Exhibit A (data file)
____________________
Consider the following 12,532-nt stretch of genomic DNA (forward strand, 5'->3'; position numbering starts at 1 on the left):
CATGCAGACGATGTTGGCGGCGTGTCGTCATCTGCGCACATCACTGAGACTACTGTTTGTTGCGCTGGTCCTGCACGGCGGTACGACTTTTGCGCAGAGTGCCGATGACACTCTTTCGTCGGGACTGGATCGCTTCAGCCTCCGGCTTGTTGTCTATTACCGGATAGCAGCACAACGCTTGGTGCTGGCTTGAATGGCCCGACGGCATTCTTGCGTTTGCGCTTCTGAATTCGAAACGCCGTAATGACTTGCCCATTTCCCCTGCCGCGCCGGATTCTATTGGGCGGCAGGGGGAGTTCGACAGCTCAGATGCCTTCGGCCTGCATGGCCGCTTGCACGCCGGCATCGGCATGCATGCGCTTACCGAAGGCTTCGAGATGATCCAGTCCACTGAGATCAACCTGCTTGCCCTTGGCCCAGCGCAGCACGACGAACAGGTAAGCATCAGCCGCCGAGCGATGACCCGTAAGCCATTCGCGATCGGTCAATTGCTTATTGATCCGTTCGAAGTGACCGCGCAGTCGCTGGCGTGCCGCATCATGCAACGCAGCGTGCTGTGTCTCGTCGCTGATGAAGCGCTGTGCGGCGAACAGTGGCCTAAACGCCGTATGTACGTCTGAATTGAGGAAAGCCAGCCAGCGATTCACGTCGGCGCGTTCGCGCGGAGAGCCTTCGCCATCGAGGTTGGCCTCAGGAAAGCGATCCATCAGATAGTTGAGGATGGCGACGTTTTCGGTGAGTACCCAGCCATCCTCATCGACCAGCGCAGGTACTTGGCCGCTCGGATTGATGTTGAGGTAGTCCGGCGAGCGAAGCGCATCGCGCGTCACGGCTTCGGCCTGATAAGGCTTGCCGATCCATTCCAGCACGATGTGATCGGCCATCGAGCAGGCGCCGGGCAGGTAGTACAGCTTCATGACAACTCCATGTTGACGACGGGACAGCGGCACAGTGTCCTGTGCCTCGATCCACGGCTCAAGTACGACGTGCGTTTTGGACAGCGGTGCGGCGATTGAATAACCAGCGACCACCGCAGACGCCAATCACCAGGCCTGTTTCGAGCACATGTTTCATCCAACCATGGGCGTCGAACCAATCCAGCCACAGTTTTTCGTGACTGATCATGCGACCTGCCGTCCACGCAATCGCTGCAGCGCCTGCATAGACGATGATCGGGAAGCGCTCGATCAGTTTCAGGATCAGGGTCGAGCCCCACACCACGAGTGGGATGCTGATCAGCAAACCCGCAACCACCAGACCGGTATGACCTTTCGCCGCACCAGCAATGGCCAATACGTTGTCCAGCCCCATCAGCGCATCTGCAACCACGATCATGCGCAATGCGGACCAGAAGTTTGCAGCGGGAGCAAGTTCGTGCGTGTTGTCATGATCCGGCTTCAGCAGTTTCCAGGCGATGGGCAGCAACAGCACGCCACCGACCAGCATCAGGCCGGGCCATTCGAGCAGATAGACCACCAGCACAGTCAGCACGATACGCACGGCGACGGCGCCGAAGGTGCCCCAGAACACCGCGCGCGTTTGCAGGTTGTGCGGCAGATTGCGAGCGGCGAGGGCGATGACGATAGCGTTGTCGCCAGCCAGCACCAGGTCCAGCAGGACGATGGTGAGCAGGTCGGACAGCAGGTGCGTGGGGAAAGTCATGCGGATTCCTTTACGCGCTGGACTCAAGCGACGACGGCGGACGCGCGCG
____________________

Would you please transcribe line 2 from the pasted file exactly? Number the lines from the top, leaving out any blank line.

CATGCAGACGATGTTGGCGGCGTGTCGTCATCTGCGCACATCACTGAGACTACTGTTTGTTGCGCTGGTCCTGCACGGCGGTACGACTTTTGCGCAGAGTGCCGATGACACTCTTTCGTCGGGACTGGATCGCTTCAGCCTCCGGCTTGTTGTCTATTACCGGATAGCAGCACAACGCTTGGTGCTGGCTTGAATGGCCCGACGGCATTCTTGCGTTTGCGCTTCTGAATTCGAAACGCCGTAATGACTTGCCCATTTCCCCTGCCGCGCCGGATTCTATTGGGCGGCAGGGGGAGTTCGACAGCTCAGATGCCTTCGGCCTGCATGGCCGCTTGCACGCCGGCATCGGCATGCATGCGCTTACCGAAGGCTTCGAGATGATCCAGTCCACTGAGATCAACCTGCTTGCCCTTGGCCCAGCGCAGCACGACGAACAGGTAAGCATCAGCCGCCGAGCGATGACCCGTAAGCCATTCGCGATCGGTCAATTGCTTATTGATCCGTTCGAAGTGACCGCGCAGTCGCTGGCGTGCCGCATCATGCAACGCAGCGTGCTGTGTCTCGTCGCTGATGAAGCGCTGTGCGGCGAACAGTGGCCTAAACGCCGTATGTACGTCTGAATTGAGGAAAGCCAGCCAGCGATTCACGTCGGCGCGTTCGCGCGGAGAGCCTTCGCCATCGAGGTTGGCCTCAGGAAAGCGATCCATCAGATAGTTGAGGATGGCGACGTTTTCGGTGAGTACCCAGCCATCCTCATCGACCAGCGCAGGTACTTGGCCGCTCGGATTGATGTTGAGGTAGTCCGGCGAGCGAAGCGCATCGCGCGTCACGGCTTCGGCCTGATAAGGCTTGCCGATCCATTCCAGCACGATGTGATCGGCCATCGAGCAGGCGCCGGGCAGGTAGTACAGCTTCATGACAACTCCATGTTGACGACGGGACAGCGGCACAGTGTCCTGTGCCTCGATCCACGGCTCAAGTACGACGTGCGTTTTGGACAGCGGTGCGGCGATTGAATAACCAGCGACCACCGCAGACGCCAATCACCAGGCCTGTTTCGAGCACATGTTTCATCCAACCATGGGCGTCGAACCAATCCAGCCACAGTTTTTCGTGACTGATCATGCGACCTGCCGTCCACGCAATCGCTGCAGCGCCTGCATAGACGATGATCGGGAAGCGCTCGATCAGTTTCAGGATCAGGGTCGAGCCCCACACCACGAGTGGGATGCTGATCAGCAAACCCGCAACCACCAGACCGGTATGACCTTTCGCCGCACCAGCAATGGCCAATACGTTGTCCAGCCCCATCAGCGCATCTGCAACCACGATCATGCGCAATGCGGACCAGAAGTTTGCAGCGGGAGCAAGTTCGTGCGTGTTGTCATGATCCGGCTTCAGCAGTTTCCAGGCGATGGGCAGCAACAGCACGCCACCGACCAGCATCAGGCCGGGCCATTCGAGCAGATAGACCACCAGCACAGTCAGCACGATACGCACGGCGACGGCGCCGAAGGTGCCCCAGAACACCGCGCGCGTTTGCAGGTTGTGCGGCAGATTGCGAGCGGCGAGGGCGATGACGATAGCGTTGTCGCCAGCCAGCACCAGGTCCAGCAGGACGATGGTGAGCAGGTCGGACAGCAGGTGCGTGGGGAAAGTCATGCGGATTCCTTTACGCGCTGGACTCAAGCGACGACGGCGGACGCGCGCG